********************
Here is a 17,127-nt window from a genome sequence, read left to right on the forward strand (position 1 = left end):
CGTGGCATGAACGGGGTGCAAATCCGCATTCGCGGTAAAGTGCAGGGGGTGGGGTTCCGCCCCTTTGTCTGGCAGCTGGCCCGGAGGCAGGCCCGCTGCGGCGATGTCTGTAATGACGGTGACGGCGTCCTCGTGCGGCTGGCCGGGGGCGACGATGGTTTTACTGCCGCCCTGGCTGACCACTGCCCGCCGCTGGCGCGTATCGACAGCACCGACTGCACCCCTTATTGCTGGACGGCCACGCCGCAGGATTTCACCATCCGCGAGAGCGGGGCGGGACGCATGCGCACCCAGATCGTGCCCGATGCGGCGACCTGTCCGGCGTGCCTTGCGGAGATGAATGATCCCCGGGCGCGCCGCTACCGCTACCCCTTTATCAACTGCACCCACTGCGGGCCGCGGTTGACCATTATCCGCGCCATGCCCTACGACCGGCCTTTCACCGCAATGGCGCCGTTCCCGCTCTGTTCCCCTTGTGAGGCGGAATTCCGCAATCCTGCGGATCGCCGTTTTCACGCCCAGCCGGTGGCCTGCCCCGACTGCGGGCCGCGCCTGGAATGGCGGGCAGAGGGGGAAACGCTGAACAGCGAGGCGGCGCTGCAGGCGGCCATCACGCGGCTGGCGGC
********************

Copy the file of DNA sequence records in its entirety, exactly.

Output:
Here is a 17,127-nt window from a genome sequence, read left to right on the forward strand (position 1 = left end):
CGTGGCATGAACGGGGTGCAAATCCGCATTCGCGGTAAAGTGCAGGGGGTGGGGTTCCGCCCCTTTGTCTGGCAGCTGGCCCGGAGGCAGGCCCGCTGCGGCGATGTCTGTAATGACGGTGACGGCGTCCTCGTGCGGCTGGCCGGGGGCGACGATGGTTTTACTGCCGCCCTGGCTGACCACTGCCCGCCGCTGGCGCGTATCGACAGCACCGACTGCACCCCTTATTGCTGGACGGCCACGCCGCAGGATTTCACCATCCGCGAGAGCGGGGCGGGACGCATGCGCACCCAGATCGTGCCCGATGCGGCGACCTGTCCGGCGTGCCTTGCGGAGATGAATGATCCCCGGGCGCGCCGCTACCGCTACCCCTTTATCAACTGCACCCACTGCGGGCCGCGGTTGACCATTATCCGCGCCATGCCCTACGACCGGCCTTTCACCGCAATGGCGCCGTTCCCGCTCTGTTCCCCTTGTGAGGCGGAATTCCGCAATCCTGCGGATCGCCGTTTTCACGCCCAGCCGGTGGCCTGCCCCGACTGCGGGCCGCGCCTGGAATGGCGGGCAGAGGGGGAAACGCTGAACAGCGAGGCGGCGCTGCAGGCGGCCATCACGCGGCTGGCGGC